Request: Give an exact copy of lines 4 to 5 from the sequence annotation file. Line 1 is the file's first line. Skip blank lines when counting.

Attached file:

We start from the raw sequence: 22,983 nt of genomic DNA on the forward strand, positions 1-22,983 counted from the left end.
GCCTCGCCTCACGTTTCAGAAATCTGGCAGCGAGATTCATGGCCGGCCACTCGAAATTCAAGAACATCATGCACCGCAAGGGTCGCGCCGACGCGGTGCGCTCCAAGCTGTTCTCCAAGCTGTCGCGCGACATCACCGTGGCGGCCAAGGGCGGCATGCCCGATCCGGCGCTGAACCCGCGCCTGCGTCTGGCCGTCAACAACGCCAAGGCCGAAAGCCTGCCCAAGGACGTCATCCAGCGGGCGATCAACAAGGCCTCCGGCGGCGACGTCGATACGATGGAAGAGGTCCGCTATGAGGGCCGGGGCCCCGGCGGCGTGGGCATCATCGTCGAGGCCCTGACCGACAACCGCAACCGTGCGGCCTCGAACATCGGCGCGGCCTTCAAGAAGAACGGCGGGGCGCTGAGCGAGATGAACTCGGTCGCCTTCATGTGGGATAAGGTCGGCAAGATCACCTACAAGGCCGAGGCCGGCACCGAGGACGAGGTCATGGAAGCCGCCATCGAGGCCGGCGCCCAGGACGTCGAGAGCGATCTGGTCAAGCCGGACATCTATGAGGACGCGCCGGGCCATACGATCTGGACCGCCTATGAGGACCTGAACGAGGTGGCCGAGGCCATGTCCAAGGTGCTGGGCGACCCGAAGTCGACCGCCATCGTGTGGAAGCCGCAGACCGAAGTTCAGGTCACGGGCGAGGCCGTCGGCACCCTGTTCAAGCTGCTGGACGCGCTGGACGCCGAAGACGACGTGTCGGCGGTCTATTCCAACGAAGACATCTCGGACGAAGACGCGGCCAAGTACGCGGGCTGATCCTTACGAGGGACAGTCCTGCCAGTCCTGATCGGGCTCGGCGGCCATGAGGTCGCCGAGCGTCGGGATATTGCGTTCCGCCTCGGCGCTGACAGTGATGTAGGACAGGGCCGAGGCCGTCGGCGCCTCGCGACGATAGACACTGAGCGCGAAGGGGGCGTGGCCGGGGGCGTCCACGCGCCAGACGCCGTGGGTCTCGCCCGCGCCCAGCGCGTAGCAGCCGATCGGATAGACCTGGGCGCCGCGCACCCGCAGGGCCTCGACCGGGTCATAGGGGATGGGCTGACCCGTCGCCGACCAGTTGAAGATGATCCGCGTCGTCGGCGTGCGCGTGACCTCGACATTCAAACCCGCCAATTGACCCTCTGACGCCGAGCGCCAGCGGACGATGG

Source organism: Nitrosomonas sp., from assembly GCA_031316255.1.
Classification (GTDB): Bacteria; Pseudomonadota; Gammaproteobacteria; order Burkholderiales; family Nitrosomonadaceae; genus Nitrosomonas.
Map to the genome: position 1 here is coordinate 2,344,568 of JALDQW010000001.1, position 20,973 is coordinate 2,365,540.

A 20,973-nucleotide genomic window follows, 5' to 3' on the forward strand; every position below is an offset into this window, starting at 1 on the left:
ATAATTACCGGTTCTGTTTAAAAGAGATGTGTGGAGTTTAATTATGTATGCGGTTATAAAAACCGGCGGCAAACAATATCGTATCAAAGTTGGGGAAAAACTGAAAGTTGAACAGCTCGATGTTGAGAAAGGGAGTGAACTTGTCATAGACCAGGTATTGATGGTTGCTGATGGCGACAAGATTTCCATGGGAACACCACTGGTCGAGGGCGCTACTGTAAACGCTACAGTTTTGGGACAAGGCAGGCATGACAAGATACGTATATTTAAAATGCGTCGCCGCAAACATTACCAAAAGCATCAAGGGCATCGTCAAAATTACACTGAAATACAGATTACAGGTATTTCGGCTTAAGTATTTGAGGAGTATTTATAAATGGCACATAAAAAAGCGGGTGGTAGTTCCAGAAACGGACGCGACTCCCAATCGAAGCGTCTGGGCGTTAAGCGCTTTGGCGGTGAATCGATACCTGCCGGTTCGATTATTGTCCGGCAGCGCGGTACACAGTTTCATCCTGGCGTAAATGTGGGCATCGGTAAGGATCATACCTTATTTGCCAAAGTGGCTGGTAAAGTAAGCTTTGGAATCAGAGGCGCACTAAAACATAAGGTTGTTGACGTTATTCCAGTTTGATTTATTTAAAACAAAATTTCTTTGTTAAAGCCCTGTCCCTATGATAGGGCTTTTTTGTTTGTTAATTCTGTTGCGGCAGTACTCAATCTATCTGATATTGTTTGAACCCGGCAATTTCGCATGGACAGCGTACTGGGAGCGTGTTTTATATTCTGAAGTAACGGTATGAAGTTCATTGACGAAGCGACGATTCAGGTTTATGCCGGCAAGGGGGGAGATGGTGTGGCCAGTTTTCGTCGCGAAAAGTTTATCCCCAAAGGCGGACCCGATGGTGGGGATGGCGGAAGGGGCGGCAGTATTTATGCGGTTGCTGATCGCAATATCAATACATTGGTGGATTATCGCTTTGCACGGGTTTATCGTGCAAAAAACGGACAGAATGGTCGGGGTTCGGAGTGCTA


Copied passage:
Classification (GTDB): Bacteria; Pseudomonadota; Gammaproteobacteria; order Burkholderiales; family Nitrosomonadaceae; genus Nitrosomonas.
Map to the genome: position 1 here is coordinate 2,344,568 of JALDQW010000001.1, position 20,973 is coordinate 2,365,540.